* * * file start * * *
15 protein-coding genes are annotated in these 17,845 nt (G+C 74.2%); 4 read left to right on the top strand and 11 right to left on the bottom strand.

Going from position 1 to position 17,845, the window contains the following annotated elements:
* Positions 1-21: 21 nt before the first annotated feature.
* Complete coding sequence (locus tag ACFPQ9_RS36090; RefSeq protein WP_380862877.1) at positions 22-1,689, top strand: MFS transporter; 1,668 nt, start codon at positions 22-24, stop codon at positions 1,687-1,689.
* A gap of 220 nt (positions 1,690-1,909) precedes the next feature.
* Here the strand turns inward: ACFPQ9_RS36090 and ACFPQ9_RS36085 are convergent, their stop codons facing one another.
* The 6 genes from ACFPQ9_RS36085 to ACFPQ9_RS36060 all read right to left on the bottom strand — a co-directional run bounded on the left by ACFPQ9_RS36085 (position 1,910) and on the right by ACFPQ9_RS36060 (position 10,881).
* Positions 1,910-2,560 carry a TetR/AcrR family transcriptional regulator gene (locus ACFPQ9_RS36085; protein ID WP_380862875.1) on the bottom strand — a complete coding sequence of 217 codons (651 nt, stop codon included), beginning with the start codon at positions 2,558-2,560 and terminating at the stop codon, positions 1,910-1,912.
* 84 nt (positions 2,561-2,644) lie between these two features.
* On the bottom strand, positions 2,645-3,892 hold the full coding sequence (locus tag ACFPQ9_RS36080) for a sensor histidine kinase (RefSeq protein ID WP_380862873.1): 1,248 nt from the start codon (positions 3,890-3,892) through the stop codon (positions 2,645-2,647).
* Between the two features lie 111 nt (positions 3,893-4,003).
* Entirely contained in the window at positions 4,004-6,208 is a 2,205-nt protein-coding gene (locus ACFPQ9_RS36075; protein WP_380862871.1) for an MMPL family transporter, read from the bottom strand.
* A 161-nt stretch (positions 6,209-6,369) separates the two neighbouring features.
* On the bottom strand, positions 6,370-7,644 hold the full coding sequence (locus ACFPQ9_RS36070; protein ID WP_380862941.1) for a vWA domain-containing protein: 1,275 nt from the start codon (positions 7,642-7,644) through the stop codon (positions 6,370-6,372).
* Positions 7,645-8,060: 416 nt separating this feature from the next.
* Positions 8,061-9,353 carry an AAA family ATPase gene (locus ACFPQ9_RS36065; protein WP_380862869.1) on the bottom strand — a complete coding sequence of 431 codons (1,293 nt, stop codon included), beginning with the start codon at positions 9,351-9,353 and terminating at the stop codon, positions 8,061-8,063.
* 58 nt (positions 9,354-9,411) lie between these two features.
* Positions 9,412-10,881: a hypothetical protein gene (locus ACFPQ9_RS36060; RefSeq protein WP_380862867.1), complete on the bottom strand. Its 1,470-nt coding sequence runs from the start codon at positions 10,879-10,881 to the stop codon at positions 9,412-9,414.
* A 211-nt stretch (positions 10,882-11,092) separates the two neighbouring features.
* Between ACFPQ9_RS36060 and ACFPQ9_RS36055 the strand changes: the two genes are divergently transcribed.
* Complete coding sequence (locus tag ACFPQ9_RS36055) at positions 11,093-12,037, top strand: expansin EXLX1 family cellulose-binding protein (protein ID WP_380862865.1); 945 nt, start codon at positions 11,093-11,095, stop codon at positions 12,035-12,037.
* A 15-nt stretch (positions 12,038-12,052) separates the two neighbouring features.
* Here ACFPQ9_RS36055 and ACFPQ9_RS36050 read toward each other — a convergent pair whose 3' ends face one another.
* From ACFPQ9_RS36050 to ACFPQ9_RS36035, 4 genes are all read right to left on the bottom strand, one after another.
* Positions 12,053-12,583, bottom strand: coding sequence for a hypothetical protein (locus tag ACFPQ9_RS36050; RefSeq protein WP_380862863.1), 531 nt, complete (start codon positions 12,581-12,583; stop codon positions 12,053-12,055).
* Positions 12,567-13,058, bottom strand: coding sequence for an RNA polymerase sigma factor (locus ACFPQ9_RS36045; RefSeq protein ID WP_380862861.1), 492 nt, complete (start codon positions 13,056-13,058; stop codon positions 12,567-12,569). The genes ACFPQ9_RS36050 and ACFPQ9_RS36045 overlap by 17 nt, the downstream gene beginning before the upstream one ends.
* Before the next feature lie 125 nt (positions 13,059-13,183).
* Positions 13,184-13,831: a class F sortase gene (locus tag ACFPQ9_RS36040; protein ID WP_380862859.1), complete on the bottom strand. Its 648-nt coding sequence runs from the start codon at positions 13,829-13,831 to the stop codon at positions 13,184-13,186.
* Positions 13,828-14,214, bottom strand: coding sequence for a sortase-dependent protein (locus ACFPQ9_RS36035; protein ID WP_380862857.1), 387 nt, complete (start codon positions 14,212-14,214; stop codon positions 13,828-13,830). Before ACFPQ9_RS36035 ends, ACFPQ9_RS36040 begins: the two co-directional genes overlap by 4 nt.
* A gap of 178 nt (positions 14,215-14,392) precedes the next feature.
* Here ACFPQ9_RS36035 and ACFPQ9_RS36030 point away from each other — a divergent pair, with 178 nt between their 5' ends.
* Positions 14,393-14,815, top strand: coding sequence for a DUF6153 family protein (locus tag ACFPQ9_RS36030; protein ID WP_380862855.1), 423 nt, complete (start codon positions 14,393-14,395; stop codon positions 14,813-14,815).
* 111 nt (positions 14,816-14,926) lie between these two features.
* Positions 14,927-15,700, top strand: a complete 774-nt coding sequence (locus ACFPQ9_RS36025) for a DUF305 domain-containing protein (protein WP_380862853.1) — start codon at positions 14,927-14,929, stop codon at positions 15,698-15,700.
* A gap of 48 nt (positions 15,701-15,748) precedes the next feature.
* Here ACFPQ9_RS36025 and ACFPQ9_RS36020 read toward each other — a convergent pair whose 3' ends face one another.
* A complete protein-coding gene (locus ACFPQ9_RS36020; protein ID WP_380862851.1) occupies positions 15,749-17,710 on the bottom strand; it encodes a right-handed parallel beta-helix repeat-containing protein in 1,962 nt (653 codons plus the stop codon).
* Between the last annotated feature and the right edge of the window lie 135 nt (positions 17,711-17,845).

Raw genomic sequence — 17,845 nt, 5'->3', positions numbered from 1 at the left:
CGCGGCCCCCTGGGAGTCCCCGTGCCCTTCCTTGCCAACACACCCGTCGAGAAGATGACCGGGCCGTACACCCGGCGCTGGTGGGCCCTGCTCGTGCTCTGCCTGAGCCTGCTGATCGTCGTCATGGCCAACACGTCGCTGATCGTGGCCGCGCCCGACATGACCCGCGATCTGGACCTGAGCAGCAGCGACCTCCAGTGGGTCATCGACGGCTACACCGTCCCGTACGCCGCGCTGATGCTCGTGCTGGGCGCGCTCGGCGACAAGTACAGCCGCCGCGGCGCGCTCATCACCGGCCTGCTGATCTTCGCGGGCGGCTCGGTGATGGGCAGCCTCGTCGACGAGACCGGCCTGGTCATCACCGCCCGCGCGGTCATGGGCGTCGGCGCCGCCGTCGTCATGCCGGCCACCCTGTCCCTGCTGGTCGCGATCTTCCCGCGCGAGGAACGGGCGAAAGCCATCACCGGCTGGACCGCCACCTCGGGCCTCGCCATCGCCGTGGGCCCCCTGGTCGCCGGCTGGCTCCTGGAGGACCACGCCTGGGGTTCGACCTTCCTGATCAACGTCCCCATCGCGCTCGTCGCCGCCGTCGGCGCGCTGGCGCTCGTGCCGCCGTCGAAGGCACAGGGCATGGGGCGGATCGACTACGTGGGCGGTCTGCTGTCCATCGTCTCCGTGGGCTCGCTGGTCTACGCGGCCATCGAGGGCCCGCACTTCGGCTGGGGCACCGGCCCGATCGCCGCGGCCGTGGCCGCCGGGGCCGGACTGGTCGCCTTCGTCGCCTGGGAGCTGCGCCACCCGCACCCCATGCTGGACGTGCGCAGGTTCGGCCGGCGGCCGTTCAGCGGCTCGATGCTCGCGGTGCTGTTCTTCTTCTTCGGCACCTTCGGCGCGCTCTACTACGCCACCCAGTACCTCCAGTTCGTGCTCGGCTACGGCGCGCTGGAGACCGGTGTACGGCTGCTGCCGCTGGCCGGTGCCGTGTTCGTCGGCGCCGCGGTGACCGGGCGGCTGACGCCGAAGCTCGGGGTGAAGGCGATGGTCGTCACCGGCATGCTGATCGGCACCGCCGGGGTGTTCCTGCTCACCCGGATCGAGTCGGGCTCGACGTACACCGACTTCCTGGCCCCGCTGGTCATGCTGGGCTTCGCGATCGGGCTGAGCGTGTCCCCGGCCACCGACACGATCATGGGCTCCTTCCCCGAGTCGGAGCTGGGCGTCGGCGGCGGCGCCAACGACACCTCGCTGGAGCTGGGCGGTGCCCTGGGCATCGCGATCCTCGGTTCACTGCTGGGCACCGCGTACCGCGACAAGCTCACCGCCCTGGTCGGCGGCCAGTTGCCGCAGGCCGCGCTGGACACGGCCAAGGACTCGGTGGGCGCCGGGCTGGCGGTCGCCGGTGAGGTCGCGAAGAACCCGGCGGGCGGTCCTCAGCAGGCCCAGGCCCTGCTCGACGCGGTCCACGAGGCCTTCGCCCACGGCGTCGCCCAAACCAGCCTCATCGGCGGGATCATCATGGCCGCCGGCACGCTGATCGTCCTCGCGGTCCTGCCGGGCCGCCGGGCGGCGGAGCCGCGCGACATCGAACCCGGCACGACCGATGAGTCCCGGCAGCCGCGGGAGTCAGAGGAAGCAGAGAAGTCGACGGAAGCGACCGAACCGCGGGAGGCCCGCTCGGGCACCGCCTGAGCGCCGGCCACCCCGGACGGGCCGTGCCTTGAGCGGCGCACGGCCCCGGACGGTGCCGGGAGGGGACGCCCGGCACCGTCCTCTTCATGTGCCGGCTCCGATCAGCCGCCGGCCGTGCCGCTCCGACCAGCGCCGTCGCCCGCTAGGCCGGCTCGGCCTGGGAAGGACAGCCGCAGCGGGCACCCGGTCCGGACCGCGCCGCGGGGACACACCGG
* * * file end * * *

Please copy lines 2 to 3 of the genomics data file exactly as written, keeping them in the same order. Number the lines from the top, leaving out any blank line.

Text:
Going from position 1 to position 17,845, the window contains the following annotated elements:
* Positions 1-21: 21 nt before the first annotated feature.